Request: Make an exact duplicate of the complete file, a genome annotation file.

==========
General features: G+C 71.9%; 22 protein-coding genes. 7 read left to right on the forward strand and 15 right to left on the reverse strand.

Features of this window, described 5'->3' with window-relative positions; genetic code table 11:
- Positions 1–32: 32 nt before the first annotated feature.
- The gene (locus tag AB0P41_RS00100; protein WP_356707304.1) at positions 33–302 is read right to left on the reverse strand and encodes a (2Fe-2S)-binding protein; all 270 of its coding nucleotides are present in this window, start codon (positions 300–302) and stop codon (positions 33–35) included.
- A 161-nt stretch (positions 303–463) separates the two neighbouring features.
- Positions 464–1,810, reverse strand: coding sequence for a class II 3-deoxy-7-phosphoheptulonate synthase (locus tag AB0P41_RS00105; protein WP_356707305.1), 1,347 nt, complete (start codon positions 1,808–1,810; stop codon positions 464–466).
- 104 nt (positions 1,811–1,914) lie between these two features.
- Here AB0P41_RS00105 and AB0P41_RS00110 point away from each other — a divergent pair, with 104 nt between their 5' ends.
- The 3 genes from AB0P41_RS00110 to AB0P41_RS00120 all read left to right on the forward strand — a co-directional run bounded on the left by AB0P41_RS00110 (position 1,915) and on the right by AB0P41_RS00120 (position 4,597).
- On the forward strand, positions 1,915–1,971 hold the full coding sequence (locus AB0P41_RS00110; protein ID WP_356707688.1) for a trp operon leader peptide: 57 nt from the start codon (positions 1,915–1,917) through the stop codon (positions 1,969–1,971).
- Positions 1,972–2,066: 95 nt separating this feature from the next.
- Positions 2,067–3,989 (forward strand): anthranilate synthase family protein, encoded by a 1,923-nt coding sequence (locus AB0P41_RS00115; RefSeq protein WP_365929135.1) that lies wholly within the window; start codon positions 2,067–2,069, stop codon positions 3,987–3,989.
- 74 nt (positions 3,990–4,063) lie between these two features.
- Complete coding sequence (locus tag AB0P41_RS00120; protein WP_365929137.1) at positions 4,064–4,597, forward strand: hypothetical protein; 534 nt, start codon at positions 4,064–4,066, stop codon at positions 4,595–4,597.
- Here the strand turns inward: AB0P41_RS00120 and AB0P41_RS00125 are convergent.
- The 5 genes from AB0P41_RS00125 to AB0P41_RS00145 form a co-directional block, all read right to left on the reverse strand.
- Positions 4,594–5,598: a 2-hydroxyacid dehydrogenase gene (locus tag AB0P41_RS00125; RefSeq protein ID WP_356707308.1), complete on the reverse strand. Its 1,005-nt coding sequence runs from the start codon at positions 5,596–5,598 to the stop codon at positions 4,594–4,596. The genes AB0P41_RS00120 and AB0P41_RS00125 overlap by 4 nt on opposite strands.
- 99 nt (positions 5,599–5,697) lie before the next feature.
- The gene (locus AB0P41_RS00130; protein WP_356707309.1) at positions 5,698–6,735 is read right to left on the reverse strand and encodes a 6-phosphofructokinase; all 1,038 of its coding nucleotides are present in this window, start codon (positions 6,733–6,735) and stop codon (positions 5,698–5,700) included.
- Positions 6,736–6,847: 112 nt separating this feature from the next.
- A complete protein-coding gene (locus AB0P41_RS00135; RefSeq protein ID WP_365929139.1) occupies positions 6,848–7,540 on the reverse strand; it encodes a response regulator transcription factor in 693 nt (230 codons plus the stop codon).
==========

General features: G+C 71.9%; 22 protein-coding genes. 7 read left to right on the forward strand and 15 right to left on the reverse strand.

Features of this window, described 5'->3' with window-relative positions; genetic code table 11:
- Positions 1–32: 32 nt before the first annotated feature.
- The gene (locus tag AB0P41_RS00100; protein WP_356707304.1) at positions 33–302 is read right to left on the reverse strand and encodes a (2Fe-2S)-binding protein; all 270 of its coding nucleotides are present in this window, start codon (positions 300–302) and stop codon (positions 33–35) included.
- A 161-nt stretch (positions 303–463) separates the two neighbouring features.
- Positions 464–1,810, reverse strand: coding sequence for a class II 3-deoxy-7-phosphoheptulonate synthase (locus tag AB0P41_RS00105; protein WP_356707305.1), 1,347 nt, complete (start codon positions 1,808–1,810; stop codon positions 464–466).
- 104 nt (positions 1,811–1,914) lie between these two features.
- Here AB0P41_RS00105 and AB0P41_RS00110 point away from each other — a divergent pair, with 104 nt between their 5' ends.
- The 3 genes from AB0P41_RS00110 to AB0P41_RS00120 all read left to right on the forward strand — a co-directional run bounded on the left by AB0P41_RS00110 (position 1,915) and on the right by AB0P41_RS00120 (position 4,597).
- On the forward strand, positions 1,915–1,971 hold the full coding sequence (locus AB0P41_RS00110; protein ID WP_356707688.1) for a trp operon leader peptide: 57 nt from the start codon (positions 1,915–1,917) through the stop codon (positions 1,969–1,971).
- Positions 1,972–2,066: 95 nt separating this feature from the next.
- Positions 2,067–3,989 (forward strand): anthranilate synthase family protein, encoded by a 1,923-nt coding sequence (locus AB0P41_RS00115; RefSeq protein WP_365929135.1) that lies wholly within the window; start codon positions 2,067–2,069, stop codon positions 3,987–3,989.
- 74 nt (positions 3,990–4,063) lie between these two features.
- Complete coding sequence (locus tag AB0P41_RS00120; protein WP_365929137.1) at positions 4,064–4,597, forward strand: hypothetical protein; 534 nt, start codon at positions 4,064–4,066, stop codon at positions 4,595–4,597.
- Here the strand turns inward: AB0P41_RS00120 and AB0P41_RS00125 are convergent.
- The 5 genes from AB0P41_RS00125 to AB0P41_RS00145 form a co-directional block, all read right to left on the reverse strand.
- Positions 4,594–5,598: a 2-hydroxyacid dehydrogenase gene (locus tag AB0P41_RS00125; RefSeq protein ID WP_356707308.1), complete on the reverse strand. Its 1,005-nt coding sequence runs from the start codon at positions 5,596–5,598 to the stop codon at positions 4,594–4,596. The genes AB0P41_RS00120 and AB0P41_RS00125 overlap by 4 nt on opposite strands.
- 99 nt (positions 5,599–5,697) lie before the next feature.
- The gene (locus AB0P41_RS00130; protein WP_356707309.1) at positions 5,698–6,735 is read right to left on the reverse strand and encodes a 6-phosphofructokinase; all 1,038 of its coding nucleotides are present in this window, start codon (positions 6,733–6,735) and stop codon (positions 5,698–5,700) included.
- Positions 6,736–6,847: 112 nt separating this feature from the next.
- A complete protein-coding gene (locus AB0P41_RS00135; RefSeq protein ID WP_365929139.1) occupies positions 6,848–7,540 on the reverse strand; it encodes a response regulator transcription factor in 693 nt (230 codons plus the stop codon).